Veronica Johnson stands next to the high water markings from historical flood events alongside the train bridge in Old Ellicott City. She’s a longtime resident of the city.

Veronica Johnson stands next to the high water markings from historical flood events alongside the train bridge in Old Ellicott City. She’s a longtime resident of the city.

By Veronica Johnson, NBC4 Meteorologist

We should all take a look around our homes, our neighborhoods and in our towns and cities and know where those flood hazards are located. FEMA.gov provides flood insurance rate maps and data on the flood elevations in every community. Be Climate Ready and Know Where the Flood Line is In Your Community. Look around in your community where the high water mark signs are located. Help educate your neighbors and build an awareness of flood risk.
 
Everyone needs flood insurance. We have seen far too often that the government does not always provide financial assistance in the wake of flooding. At some point and time, as a homeowner, you are likely to be impacted by flooding.
 
Statistics from the National Flood Insurance Program

  • In the past 5 years, all 50 states have experienced flash floods.
  • 20 to 25% of all flood insurance claims are filed in low to moderate-risk areas.
  • Just a few inches of water from a flood can cause tens of thousands of dollars in damage
  • Your home has a 26% chance of being damaged by a flood during the course of a 30-year mortgage, compared to a 9% chance of fire.
  • Over the past 10 years (1999-2008), the average flood insurance claim paid in the US was more than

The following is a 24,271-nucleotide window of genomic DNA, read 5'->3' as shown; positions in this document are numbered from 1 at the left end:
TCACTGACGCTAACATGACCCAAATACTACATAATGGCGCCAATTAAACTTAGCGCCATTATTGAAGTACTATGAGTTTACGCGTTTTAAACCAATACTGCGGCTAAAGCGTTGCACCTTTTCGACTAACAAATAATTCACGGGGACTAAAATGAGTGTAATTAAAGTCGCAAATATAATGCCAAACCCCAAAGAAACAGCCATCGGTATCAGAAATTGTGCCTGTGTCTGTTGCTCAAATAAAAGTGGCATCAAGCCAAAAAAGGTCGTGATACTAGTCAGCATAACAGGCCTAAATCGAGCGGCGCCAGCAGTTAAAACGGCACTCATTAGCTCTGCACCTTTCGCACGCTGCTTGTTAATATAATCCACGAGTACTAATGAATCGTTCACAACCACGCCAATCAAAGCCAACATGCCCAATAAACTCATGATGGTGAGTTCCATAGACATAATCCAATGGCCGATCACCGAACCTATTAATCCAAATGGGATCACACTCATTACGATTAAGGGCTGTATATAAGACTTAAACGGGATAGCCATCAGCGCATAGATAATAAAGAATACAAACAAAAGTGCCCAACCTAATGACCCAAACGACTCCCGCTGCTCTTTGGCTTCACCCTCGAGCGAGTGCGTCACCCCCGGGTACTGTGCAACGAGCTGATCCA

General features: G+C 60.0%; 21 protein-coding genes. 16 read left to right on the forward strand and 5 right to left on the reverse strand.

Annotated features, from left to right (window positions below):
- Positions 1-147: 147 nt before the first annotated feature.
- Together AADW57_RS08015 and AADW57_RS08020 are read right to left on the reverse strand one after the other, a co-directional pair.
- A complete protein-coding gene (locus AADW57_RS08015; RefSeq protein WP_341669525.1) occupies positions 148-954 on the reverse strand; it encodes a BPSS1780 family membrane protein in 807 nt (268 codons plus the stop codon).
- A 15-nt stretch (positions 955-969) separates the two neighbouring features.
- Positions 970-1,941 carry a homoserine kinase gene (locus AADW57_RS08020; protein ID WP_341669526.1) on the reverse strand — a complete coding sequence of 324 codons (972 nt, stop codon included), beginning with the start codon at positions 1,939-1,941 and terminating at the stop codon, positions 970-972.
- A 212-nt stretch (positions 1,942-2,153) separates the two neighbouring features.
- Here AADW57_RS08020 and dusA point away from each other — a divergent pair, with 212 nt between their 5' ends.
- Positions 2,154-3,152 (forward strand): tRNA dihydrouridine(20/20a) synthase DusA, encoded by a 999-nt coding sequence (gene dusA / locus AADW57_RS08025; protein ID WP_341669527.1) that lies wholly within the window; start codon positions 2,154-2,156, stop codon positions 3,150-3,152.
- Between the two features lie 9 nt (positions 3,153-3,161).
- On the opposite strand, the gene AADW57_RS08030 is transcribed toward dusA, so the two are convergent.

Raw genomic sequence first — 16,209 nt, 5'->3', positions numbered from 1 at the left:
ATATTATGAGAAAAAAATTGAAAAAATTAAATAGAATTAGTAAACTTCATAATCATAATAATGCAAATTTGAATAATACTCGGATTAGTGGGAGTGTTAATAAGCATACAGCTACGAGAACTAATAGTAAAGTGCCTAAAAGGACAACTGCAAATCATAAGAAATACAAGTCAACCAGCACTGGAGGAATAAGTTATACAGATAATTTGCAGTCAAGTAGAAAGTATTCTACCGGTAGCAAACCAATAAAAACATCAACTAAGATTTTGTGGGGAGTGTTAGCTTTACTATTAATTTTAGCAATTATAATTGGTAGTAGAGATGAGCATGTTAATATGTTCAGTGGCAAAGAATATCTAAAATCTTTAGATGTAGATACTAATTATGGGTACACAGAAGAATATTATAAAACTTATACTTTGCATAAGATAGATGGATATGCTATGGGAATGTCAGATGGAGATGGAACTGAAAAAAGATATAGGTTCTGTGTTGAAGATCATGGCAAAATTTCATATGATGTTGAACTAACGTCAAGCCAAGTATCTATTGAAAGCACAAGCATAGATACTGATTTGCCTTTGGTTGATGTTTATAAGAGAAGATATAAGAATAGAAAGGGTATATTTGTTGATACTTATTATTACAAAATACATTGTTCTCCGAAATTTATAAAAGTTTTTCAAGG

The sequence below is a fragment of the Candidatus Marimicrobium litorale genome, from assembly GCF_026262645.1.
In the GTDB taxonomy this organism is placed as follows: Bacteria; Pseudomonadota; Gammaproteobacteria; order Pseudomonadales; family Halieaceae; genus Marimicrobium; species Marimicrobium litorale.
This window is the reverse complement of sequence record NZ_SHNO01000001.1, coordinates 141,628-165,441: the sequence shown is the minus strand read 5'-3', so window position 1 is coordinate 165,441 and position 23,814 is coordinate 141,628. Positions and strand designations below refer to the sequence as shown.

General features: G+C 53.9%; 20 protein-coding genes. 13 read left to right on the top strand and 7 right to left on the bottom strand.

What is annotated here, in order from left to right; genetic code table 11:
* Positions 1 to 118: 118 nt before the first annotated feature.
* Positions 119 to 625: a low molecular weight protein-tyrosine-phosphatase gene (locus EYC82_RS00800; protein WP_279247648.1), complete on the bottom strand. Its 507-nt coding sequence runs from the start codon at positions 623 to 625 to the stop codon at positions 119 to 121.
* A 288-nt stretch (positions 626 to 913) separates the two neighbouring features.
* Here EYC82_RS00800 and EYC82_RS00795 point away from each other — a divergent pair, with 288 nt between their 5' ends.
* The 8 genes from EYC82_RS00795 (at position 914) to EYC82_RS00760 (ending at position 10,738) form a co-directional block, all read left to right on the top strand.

$45,000.

Flood Insurance Facts

Flood insurance only covers damage caused by waters rising from the ground. According to FEMA, the official definition of a flood is “a general and temporary condition of partial or complete inundation of two or more acres of normally dry land area or of two or more properties (at least one of which is your property).” FEMA specifies that floods are caused by:

  1. Overflow of inland or tidal waters
  2. Unusual and rapid accumulation or runoff of surface waters from any source
  3. A mudflow
  4. The collapse or subsidence of land along the shore of a lake or another body of water, caused by erosion or undermining caused by waves or currents of water
    If your home is damaged by a rush of water from broken pipes or a main break, FEMA says your flood insurance will not cover it unless “there is a general condition of flooding in the area and flood is the proximate cause of sewer or drain backup, sump pump discharge or overflow, or seepage of water.”

What Should I Do?

Before A Flood – Stay informed to the forecast. Take action around your home.

During A Flood

  1. Be ready to evacuate or move to higher ground
  2. Do not attempt to move through or drive through moving/high water. “Turn Around, Don’t Drown!”
  3. Do not touch electrical wiring

After A Flood 

1. Continue to avoid high water

2. Return to your home when authorities allow

3. Clean and dry out wet items or structures

Photo credits: Dave Harp